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Nottinghamshire Wildlife Trust: Legal bid launched before polls to tackle decline in wildlife

Wildlife and Countryside Link, a coalition of 83 environmental groups, including The Wildlife Trusts, has kick started a process that could lead to a judicial review of the government’s failure to review and improve current nature targets for England, writes Erin McDaid of Nottinghamshire Wildlife Trust.

Speaking about the bid, Richard Benwell, of Wildlife and Countryside Link said: “We need whoever forms the next government to step up and make the investment, the legal changes and take the action necessary to really start to turn things around.”

Shockingly, one in six species in the UK are currently at risk of extinction - despite a legally binding target set by government to stop nature loss by 2030. The coalition has challenged the government to explain how it is fulfilling legal obligations under its own Environment Act (2021) and Environmental Improvement Plan (2018, updated 2023). Under the terms of the Environment Act, the government is legally bound to halt the decline in species abundance, improve numbers of endangered species, meet key targets for wildlife-rich habitats and ensure that Marine Protected Areas are brought into favourable condition.

Turtle Dove. Credit: John Smith
Turtle Dove. Credit: John Smith

Whilst the main political parties have committed to halt species decline by 2030, Wildlife and Countryside Link wants government nature targets to be reviewed. Plans to restore biodiversity and prevent pollution are simply not working. Environmental charities can’t be expected to stand by and must be ready to take legal action where needed to get the government back on track to meet their own targets. Back in January, the Office for Environmental Protection, the independent watchdog, said that the government was “largely off track” on meeting its environmental aims – highlighting that only four out of forty targets for England are likely to be achieved.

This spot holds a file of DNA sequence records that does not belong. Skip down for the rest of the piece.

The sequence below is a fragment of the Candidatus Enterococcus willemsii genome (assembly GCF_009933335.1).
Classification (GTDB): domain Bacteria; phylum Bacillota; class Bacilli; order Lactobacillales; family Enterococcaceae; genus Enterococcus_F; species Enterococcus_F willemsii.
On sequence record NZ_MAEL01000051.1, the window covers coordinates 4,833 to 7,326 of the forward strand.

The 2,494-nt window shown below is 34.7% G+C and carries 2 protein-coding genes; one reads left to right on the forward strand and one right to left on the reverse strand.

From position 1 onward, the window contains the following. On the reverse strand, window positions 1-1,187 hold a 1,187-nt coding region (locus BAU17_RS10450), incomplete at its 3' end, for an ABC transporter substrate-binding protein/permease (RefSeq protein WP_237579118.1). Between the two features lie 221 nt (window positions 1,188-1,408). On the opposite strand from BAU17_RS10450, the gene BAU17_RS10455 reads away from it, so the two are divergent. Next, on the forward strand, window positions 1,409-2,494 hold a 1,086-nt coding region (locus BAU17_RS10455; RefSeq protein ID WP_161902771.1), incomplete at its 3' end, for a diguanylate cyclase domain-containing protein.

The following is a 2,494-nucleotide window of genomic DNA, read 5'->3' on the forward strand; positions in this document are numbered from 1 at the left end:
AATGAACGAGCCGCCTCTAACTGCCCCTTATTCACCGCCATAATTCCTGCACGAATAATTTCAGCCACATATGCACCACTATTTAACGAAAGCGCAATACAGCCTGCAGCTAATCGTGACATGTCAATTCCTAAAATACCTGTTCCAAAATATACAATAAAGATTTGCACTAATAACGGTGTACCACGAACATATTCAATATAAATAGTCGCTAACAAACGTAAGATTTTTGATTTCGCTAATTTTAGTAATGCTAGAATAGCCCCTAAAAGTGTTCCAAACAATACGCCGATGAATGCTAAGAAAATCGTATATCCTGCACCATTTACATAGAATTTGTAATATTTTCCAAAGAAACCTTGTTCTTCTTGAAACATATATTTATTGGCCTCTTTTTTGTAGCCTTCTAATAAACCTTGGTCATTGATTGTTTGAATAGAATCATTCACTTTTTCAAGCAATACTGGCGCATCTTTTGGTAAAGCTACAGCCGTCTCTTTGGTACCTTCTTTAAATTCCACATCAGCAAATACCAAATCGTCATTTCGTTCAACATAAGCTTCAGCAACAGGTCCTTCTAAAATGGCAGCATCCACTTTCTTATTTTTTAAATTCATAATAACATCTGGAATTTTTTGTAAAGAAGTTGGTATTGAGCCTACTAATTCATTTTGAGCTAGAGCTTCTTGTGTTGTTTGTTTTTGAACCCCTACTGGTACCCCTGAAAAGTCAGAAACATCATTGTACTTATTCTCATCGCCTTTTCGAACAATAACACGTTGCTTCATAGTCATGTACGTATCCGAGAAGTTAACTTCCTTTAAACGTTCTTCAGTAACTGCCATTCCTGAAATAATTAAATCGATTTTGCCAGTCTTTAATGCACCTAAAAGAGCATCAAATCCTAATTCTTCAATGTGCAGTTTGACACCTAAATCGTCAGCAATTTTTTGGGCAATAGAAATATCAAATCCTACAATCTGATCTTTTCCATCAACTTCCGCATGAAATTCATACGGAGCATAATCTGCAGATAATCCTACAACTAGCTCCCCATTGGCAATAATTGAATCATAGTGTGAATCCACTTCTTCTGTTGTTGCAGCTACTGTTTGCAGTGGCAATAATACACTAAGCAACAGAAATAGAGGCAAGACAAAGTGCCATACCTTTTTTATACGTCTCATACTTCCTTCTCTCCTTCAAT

With time running out for the government to meet its obligation to halt decline by 2030, Wildlife and Countryside Link’s first step is to write to the government asking why its legal duties haven’t been met. If the Government doesn’t provide a satisfactory response the coalition will consider pushing for a judicial review in the High Court.

Dormouse. Photo: Michael Walker
Dormouse. Photo: Michael Walker

Following the long-term decline in UK wildlife there is still no sign that the right policies are in place to halt and reverse that decline. It is therefore essential that whoever forms the next government steps up to deliver the action, legal changes and investment needed to turn things around before it is too late.

Alongside the action from Wildlife and Countryside Link, and against a backdrop of relatively little debate about nature in the election campaign so far, wildlife and environmental groups have been calling on all political parties to make clear commitments to halting nature’s decline. The next Government will be elected to serve for most of the remaining time available to meet vital targets by 2030 – so it is crucial that the new administration, whatever its political make up, develop and deliver policies that can secure nature recovery and tackle climate change.

Ahead of July 4th we are asking people who care about nature and the wider environment to let local candidates know how much nature means to them. If you’re not sure which way to vote and have yet to hear much about what parties are saying about the environment The Wildlife Trusts have published a series of blogs giving our take on what’s been said so far.

If you want to speak up for nature, now is the time to do it by emailing your candidates, attending a husting or speaking to candidates on the doorstep. Whilst we’ve heard relatively little so far from parties about the environment nationally, it was good to hear from candidates at a Climate and Nature focussed hustings last week in the Gedling constituency where I will be voting. The event, coordinated by Gedling Climate Change Group – with support from the Trust, was attended by over 100 people - sending a clear message to candidates that these really are issues that matter.

Details of our blogs on party manifestos, our own election priorities for parties and resources to help get your message across to the candidates are available on the Wildlife Trusts website.

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